# Whether to use factor analysis based on binary multiple response data?

I have a survey where I have asked people which type of computer games they enjoy and whether they consider themselves a hardcore gamer. I allowed people to select multiple genres, but now I am unsure what to do with my data.

I initially thought factor analysis, with the idea being if there were genres that belonged to a particular type, they would separate out and I would be able to see a pattern. However, since I have the data on whether they consider themselves hardcore or not, it seems like I should use it.

If I did use it, would it make sense to test each genre individually, e.g. RTS-hardcore vs. RTS-non-hardcore, or should I look into combinations of genres?

[EDIT] @Srikant: Yes, I was planning to make the answers binary. It didn't make sense to me to score different answers with values depending on say the number of genres somebody chose, because they might not necessarily play each game evenly, and I would have no way to determine what ratio of gameplay each genre had, so binary seemed the most fair to me.

@mbq & @chl: The aim is just to see if certain genres tend to be more "hardcore" than other genres. I was expecting to find RTS, MOBA and FPS to cluster towards hardcore seeing as they tend to have a higher learning curve than say music/rhythm games.

• Are these measurements binary i.e., 1 (for yes), 0 (for no)?
– user28
Nov 23, 2010 at 19:51
• It seems feasible to make some clustering; can you state what is the aim of this analysis?
– user88
Nov 23, 2010 at 20:42
• To echo @mbq's comment, are you interested in finding clusters of variables, of individuals, or both? Do you want to build a scoring rule, or to find those computer games that favor "hard"/"soft" self-perception wrt. game addiction?
– chl
Nov 23, 2010 at 21:05

The first step is to define your research question.

A few possible research questions given your data include:

• How can genres of video games be grouped into a smaller set?
• How are genres of video games or groups of genres related to self-identifying as a hard-core gamer?

Then, you could present a table of frequencies and percentages of genre by hard-core gamer status.

You could also divide the analysis into two steps:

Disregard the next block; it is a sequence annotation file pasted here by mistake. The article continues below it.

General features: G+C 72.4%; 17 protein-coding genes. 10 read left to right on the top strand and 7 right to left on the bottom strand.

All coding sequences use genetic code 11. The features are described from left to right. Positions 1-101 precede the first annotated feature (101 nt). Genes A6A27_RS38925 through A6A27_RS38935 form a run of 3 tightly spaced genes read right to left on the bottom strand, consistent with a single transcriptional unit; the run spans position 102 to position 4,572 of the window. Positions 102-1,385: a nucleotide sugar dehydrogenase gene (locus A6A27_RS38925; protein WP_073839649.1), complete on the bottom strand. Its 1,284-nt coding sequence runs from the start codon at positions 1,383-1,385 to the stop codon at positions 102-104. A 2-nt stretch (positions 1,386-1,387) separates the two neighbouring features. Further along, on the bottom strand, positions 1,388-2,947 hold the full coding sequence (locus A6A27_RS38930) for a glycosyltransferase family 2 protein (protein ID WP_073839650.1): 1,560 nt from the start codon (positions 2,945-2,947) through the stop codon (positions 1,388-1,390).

1. grouping types of video games; this could be done conceptually (e.g., based on prior knowledge of ways of grouping gaming genres) or using a data driven approach such as PCA, factor analysis (perhaps on tetrachoric correlations)
2. examine differences in endorsement of video gram types across hard-core gamer category.

As mentioned by Brandon correspondence analysis would also be another nice option.

Correspondence analysis might be a good fit. Creating a graph that shows the relationship between Hard-Core gaming (or not) and the different types of games that they are playing. The result would be the ability to say with cautious confidence that Hard Core Gamers play a certain group of game types (or not).

With respect to factor analysis, I would recommend reviewing some of the answers to a question I asked previously, just so you're clear on what your goal is:

What are the differences between Factor Analysis and Principal Component Analysis?

Interpreting and creating correspondence analysis plots is discussed here (with examples on how to create the plots as well, pay strict attention to the differences in taking inference from horizontal and vertical axis distances)

Interpreting 2D correspondence analysis plots

As an alternative to CA suggested by @Brandon, you could also try Multiple Correspondence Analysis which has the advantage of considering all types of games at the same time (unlike CA), which are probably scored as binary variable (in this case, the MCA solution will be close to the PCA one--factor scores and eigenvalues are linearly related). Basically this will give you an idea of how games group together, if any. At the same time, you can use your "hardcore gamer" status (yes/no) as an illustrative variable (i.e., this variable will not participate to the construction of the factorial axes), which will help you identifying how it related to these clusters of variables.

The FactoMineR R package offers all of what is needed for such kind of analysis, see MCA().

As you didn't say anything about your sample size, it's hard to suggest confirmatory or model-based approaches, like logistic regression or latent class regression. But you can look at Random Forests and try to identify the "best" variables that allow to predict your outcome with a minimal classification error rate (see the randomForest package).